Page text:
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Post-holiday travel brings its own kind of challenges

January 14, 2018

They say that this will be a banner year for travel, especially after the holidays. According to the American Automobile Association, millions of Americans are expected to hit the road and head south. Now I can understand why you would want to drive; experts tell us the cost of an airline ticket will be similar to the net income of a small Third World country. Not to mention the fear of sitting over a couple of engines at 30,000 feet, rocketing through the atmosphere at 250 miles an hour accompanied by a couple hundred other passengers who have also noticed the pilot appeared to be about 12 years old. And all of that on an empty stomach, since the airlines decided to do away with serving anything that remotely resembled food. This actually might be one of the kinder things the airlines have done for their passengers lately.

What I don't understand, though, is how people dress for travel. For instance, I noticed quite a few of my fellow passengers, when I was recently in an airport, wearing pajama bottoms that seemed to be held together around their waist by a tiny drawstring. I know people like to travel in comfort, but unless you are flying Air Slumber Party, I'm not sure why you would show up looking like you just rolled out of bed and were getting up for breakfast and just happened to stop at the airport to randomly check the flight schedules before you got dressed.

Certainly, this ensemble with slippers makes it easier to get through security. Quite frankly, I'm surprised these people just don't get it over with and simply wear the iPad they are lugging around. Why bother with the pajamas anyway? You could have one nude-a-rama line. This would be a distinct advantage for them, since everyone else would stampede over there for at least a glance.

And who greets these pajamaclad people when they land? I don't know if it is a Serta Mattress convention representative or if it is their own parents, who certainly recognize that the break they were enjoying is now over and that ship has sailed.

Oddly enough, I don't seem to mind or question those passengers who show up wearing track suits. After all, they are the height of relaxation in terms of dress. But for some reason I always feel comfortable with this group. Maybe it's because they give the impression that they have suited up for a game and are awaiting a call momentarily. It does make me feel like I am part of a professional team or at the very least, I am back in the '80s. I can understand them wanting to give the impression that they've just come from the gym with their sweat suit, but I also know the most lifting, judging by the physiques of these people, was from a tray laden with corn dogs, fries, onion rings and a soft drink the size of their head.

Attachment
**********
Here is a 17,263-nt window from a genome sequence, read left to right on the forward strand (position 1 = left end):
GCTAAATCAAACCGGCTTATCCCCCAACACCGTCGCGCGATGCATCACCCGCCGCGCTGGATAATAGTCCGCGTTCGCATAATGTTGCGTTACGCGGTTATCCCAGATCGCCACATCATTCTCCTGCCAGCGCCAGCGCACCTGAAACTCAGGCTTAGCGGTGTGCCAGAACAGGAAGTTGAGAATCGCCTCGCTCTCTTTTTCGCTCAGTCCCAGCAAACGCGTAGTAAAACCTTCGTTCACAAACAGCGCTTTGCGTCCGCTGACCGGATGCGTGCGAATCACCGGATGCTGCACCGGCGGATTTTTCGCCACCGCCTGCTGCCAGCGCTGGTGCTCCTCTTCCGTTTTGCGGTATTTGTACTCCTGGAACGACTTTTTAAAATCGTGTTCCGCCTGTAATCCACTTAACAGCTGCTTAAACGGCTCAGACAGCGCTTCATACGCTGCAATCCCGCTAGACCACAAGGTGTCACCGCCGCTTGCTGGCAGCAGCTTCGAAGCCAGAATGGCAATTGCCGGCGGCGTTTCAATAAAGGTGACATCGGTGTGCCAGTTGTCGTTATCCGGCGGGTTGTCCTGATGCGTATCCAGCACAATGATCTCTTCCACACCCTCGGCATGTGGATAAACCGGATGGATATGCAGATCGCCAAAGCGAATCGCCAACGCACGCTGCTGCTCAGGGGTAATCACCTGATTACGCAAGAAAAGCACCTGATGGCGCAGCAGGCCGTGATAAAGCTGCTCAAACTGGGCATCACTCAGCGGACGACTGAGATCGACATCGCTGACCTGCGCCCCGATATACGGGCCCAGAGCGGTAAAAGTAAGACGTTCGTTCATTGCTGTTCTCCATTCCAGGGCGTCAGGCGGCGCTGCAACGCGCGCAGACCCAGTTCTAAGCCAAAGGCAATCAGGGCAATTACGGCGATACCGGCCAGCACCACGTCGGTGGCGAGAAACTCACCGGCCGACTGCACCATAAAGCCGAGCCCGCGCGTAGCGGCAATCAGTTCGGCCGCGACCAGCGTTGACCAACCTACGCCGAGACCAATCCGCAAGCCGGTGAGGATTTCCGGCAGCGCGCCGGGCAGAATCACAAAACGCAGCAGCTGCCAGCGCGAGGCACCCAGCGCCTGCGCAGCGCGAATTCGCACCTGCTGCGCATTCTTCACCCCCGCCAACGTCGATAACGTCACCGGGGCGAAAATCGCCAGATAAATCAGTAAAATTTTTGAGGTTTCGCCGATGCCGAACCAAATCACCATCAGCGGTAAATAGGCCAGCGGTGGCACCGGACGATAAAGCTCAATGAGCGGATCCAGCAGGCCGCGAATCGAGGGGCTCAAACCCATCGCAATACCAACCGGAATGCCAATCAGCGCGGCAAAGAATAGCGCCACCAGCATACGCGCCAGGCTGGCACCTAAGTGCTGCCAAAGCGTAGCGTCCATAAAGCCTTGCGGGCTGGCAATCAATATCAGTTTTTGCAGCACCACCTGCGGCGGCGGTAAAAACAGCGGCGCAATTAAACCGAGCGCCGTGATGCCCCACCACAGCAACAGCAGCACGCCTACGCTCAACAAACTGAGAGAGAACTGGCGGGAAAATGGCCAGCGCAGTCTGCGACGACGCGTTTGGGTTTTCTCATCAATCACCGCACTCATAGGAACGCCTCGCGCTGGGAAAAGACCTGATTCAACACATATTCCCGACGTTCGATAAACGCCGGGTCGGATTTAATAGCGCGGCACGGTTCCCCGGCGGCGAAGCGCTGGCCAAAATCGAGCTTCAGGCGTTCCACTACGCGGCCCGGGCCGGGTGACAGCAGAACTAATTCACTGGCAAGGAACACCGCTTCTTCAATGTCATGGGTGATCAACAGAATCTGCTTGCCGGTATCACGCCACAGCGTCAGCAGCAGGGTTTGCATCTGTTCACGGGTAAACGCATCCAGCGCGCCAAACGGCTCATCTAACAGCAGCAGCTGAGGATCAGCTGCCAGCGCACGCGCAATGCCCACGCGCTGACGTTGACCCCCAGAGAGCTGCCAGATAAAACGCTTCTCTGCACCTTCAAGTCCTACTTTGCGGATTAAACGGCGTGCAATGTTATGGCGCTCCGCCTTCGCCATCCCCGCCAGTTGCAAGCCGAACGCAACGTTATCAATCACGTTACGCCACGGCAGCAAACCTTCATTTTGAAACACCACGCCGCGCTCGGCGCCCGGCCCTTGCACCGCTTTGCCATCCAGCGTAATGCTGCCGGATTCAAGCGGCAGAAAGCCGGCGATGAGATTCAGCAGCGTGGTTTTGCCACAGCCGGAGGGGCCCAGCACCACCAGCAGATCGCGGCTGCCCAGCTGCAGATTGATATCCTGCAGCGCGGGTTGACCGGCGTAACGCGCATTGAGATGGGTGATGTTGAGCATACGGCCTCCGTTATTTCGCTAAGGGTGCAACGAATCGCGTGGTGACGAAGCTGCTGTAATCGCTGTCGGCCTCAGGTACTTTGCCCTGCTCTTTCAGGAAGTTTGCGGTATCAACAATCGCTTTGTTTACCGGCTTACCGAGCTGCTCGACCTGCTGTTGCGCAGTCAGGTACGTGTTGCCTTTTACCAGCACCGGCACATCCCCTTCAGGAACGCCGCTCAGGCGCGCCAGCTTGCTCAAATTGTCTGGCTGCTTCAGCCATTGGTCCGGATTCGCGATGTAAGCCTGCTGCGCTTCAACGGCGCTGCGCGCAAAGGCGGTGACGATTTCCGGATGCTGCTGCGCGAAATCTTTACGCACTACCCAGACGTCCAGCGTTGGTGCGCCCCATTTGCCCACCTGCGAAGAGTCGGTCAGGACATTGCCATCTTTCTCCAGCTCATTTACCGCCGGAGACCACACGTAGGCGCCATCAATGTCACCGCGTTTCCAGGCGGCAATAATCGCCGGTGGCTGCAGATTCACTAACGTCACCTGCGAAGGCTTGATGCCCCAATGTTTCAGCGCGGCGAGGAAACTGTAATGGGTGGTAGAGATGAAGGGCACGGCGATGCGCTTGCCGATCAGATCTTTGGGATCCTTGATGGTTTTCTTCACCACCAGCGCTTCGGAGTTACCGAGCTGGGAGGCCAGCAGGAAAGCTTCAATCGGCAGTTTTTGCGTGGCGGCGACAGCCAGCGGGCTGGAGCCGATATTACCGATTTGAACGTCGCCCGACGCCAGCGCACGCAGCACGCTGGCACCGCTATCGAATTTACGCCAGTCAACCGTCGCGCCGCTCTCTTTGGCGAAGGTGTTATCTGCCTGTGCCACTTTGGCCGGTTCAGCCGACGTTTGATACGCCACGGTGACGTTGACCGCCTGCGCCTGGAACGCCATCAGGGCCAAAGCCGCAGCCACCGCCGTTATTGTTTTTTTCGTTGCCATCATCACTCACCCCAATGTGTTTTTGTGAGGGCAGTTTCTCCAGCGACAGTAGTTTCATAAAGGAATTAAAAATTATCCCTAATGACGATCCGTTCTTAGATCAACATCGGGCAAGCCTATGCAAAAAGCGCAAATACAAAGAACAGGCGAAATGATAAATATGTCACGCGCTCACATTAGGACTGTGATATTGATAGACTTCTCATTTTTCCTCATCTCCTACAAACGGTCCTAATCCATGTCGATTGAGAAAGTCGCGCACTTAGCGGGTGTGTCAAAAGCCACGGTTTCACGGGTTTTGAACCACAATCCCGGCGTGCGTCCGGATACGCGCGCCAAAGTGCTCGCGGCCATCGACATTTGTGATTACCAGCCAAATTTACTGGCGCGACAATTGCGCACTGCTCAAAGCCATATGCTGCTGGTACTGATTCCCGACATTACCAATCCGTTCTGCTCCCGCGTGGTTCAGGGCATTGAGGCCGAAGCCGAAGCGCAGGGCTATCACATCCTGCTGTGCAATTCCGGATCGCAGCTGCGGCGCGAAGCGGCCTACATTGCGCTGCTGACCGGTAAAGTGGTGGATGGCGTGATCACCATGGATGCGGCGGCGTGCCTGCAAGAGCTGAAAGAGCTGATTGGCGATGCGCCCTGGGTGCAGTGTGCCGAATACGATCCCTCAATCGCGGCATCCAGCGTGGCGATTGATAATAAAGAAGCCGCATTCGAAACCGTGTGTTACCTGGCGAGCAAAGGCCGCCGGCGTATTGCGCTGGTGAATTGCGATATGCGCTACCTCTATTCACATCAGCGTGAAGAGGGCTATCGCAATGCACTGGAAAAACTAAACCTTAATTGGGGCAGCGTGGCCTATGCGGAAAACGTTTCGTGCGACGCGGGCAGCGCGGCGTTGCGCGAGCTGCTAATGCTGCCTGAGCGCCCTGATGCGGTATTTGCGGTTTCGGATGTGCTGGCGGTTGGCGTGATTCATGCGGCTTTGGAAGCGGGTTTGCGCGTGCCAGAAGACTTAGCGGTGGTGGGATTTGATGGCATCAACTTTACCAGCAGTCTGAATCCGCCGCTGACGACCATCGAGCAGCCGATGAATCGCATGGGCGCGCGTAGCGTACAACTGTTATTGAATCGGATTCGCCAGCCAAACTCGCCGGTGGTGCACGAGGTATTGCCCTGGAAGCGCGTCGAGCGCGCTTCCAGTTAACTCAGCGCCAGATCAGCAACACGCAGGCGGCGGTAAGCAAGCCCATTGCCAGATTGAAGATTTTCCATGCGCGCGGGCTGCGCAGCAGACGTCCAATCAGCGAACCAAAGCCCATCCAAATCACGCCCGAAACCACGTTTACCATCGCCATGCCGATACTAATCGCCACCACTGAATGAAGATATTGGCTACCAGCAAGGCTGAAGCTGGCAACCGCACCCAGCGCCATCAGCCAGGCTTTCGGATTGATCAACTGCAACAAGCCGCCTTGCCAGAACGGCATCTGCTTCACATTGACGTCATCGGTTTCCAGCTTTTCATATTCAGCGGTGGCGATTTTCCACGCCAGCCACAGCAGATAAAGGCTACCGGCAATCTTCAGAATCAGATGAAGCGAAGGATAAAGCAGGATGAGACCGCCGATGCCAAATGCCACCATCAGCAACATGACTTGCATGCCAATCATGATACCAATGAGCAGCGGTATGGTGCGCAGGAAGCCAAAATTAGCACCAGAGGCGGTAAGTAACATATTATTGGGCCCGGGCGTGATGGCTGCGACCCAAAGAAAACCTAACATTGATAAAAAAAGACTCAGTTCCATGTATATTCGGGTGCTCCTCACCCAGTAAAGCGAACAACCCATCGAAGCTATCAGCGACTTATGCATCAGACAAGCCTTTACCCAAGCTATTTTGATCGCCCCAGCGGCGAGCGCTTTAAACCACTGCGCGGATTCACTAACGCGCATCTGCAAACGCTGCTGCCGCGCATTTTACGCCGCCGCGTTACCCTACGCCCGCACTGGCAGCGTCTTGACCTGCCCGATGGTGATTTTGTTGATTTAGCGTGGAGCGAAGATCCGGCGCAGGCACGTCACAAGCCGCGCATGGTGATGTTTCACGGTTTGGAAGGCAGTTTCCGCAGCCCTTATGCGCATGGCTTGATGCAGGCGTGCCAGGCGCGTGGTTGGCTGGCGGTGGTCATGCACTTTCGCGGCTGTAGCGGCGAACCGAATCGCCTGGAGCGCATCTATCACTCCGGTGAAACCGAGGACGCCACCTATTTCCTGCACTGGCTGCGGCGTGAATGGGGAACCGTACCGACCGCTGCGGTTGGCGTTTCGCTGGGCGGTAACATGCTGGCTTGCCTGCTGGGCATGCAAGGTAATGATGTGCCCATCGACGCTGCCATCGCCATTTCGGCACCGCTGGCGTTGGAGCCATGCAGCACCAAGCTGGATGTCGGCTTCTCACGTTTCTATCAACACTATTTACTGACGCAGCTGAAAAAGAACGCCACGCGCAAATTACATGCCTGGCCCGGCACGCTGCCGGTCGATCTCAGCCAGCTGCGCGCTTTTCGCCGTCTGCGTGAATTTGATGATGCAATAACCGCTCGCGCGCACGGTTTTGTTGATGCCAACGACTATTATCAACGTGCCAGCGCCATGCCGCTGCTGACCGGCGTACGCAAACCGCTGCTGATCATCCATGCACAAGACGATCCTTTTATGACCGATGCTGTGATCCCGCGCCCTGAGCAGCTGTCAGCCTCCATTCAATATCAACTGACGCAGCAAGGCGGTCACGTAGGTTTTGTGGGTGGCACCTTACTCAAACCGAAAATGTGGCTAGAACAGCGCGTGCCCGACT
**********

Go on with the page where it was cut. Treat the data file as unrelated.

I agree, being around an airport can be interesting, especially at peak travel times. I'm speaking as if all goes well. We all know there can be delays, lines and short tempers. And that's just packing the car to get to the airport. But once there, the festivities really begin. There is nothing like hearing the Beach Boys singing, "Help Me Rhonda" over nonstop public announcements for someone named Stu to pick up the white courtesy phone. Obviously, that is why there are bars every five feet in most airports. Well, that and the fact that you are going to visit relatives you wouldn't want to be stuck at a traffic light with.

Yeah, the car is looking more and more like an attractive alternative for travel. As long as you get to spend time with family and friends, why not start those engines? Pajamas are perfectly acceptable attire on the highway.

  • Nancy Katz has a degree in creative writing and is the author of the book, "Notes from the Beach." She has written the column Around Town for the Cape Gazette for twenty years. Her style is satirical and deals with all aspects of living in a resort area on Delmarva.

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